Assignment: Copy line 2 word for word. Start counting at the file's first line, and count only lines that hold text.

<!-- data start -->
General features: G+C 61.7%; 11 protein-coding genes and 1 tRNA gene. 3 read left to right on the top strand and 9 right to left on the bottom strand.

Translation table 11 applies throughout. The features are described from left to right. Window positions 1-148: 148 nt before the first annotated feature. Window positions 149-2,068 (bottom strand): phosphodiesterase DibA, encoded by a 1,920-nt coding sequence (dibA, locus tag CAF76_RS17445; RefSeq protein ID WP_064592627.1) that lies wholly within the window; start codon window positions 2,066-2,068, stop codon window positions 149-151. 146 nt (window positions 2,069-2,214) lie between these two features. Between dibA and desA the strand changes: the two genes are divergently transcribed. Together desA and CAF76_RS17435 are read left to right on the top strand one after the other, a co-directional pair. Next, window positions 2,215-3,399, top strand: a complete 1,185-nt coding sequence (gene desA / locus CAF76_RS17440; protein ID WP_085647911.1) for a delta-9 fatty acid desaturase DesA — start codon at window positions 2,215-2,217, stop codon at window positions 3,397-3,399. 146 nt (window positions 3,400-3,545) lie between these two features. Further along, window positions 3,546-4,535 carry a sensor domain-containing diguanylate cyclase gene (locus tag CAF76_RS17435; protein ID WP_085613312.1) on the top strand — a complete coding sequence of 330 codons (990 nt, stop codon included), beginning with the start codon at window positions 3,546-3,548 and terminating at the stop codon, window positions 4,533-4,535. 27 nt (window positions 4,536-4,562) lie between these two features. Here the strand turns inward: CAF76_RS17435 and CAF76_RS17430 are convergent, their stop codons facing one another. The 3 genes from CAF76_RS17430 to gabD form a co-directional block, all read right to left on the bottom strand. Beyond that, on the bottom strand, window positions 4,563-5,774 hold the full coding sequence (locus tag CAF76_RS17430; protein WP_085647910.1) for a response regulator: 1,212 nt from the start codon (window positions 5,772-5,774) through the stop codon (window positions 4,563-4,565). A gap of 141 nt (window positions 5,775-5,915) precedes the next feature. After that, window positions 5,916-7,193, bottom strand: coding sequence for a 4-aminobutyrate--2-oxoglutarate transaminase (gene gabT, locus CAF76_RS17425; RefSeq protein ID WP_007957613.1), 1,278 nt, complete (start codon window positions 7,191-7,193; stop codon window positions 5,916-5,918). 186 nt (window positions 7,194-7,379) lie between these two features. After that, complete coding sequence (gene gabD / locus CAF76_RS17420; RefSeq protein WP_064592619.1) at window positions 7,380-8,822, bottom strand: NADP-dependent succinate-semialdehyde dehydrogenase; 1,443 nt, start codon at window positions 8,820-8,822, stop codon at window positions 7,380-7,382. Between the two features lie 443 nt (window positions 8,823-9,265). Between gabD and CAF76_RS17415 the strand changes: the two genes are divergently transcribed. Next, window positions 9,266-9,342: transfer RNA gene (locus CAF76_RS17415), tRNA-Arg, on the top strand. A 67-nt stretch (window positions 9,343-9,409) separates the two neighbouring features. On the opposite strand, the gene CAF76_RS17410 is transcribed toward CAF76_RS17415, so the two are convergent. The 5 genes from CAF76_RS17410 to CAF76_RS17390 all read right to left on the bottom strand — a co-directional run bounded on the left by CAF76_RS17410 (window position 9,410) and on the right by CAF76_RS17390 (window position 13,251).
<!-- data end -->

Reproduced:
Translation table 11 applies throughout. The features are described from left to right. Window positions 1-148: 148 nt before the first annotated feature. Window positions 149-2,068 (bottom strand): phosphodiesterase DibA, encoded by a 1,920-nt coding sequence (dibA, locus tag CAF76_RS17445; RefSeq protein ID WP_064592627.1) that lies wholly within the window; start codon window positions 2,066-2,068, stop codon window positions 149-151. 146 nt (window positions 2,069-2,214) lie between these two features. Between dibA and desA the strand changes: the two genes are divergently transcribed. Together desA and CAF76_RS17435 are read left to right on the top strand one after the other, a co-directional pair. Next, window positions 2,215-3,399, top strand: a complete 1,185-nt coding sequence (gene desA / locus CAF76_RS17440; protein ID WP_085647911.1) for a delta-9 fatty acid desaturase DesA — start codon at window positions 2,215-2,217, stop codon at window positions 3,397-3,399. 146 nt (window positions 3,400-3,545) lie between these two features. Further along, window positions 3,546-4,535 carry a sensor domain-containing diguanylate cyclase gene (locus tag CAF76_RS17435; protein ID WP_085613312.1) on the top strand — a complete coding sequence of 330 codons (990 nt, stop codon included), beginning with the start codon at window positions 3,546-3,548 and terminating at the stop codon, window positions 4,533-4,535. 27 nt (window positions 4,536-4,562) lie between these two features. Here the strand turns inward: CAF76_RS17435 and CAF76_RS17430 are convergent, their stop codons facing one another. The 3 genes from CAF76_RS17430 to gabD form a co-directional block, all read right to left on the bottom strand. Beyond that, on the bottom strand, window positions 4,563-5,774 hold the full coding sequence (locus tag CAF76_RS17430; protein WP_085647910.1) for a response regulator: 1,212 nt from the start codon (window positions 5,772-5,774) through the stop codon (window positions 4,563-4,565). A gap of 141 nt (window positions 5,775-5,915) precedes the next feature. After that, window positions 5,916-7,193, bottom strand: coding sequence for a 4-aminobutyrate--2-oxoglutarate transaminase (gene gabT, locus CAF76_RS17425; RefSeq protein ID WP_007957613.1), 1,278 nt, complete (start codon window positions 7,191-7,193; stop codon window positions 5,916-5,918). 186 nt (window positions 7,194-7,379) lie between these two features. After that, complete coding sequence (gene gabD / locus CAF76_RS17420; RefSeq protein WP_064592619.1) at window positions 7,380-8,822, bottom strand: NADP-dependent succinate-semialdehyde dehydrogenase; 1,443 nt, start codon at window positions 8,820-8,822, stop codon at window positions 7,380-7,382. Between the two features lie 443 nt (window positions 8,823-9,265). Between gabD and CAF76_RS17415 the strand changes: the two genes are divergently transcribed. Next, window positions 9,266-9,342: transfer RNA gene (locus CAF76_RS17415), tRNA-Arg, on the top strand. A 67-nt stretch (window positions 9,343-9,409) separates the two neighbouring features. On the opposite strand, the gene CAF76_RS17410 is transcribed toward CAF76_RS17415, so the two are convergent. The 5 genes from CAF76_RS17410 to CAF76_RS17390 all read right to left on the bottom strand — a co-directional run bounded on the left by CAF76_RS17410 (window position 9,410) and on the right by CAF76_RS17390 (window position 13,251).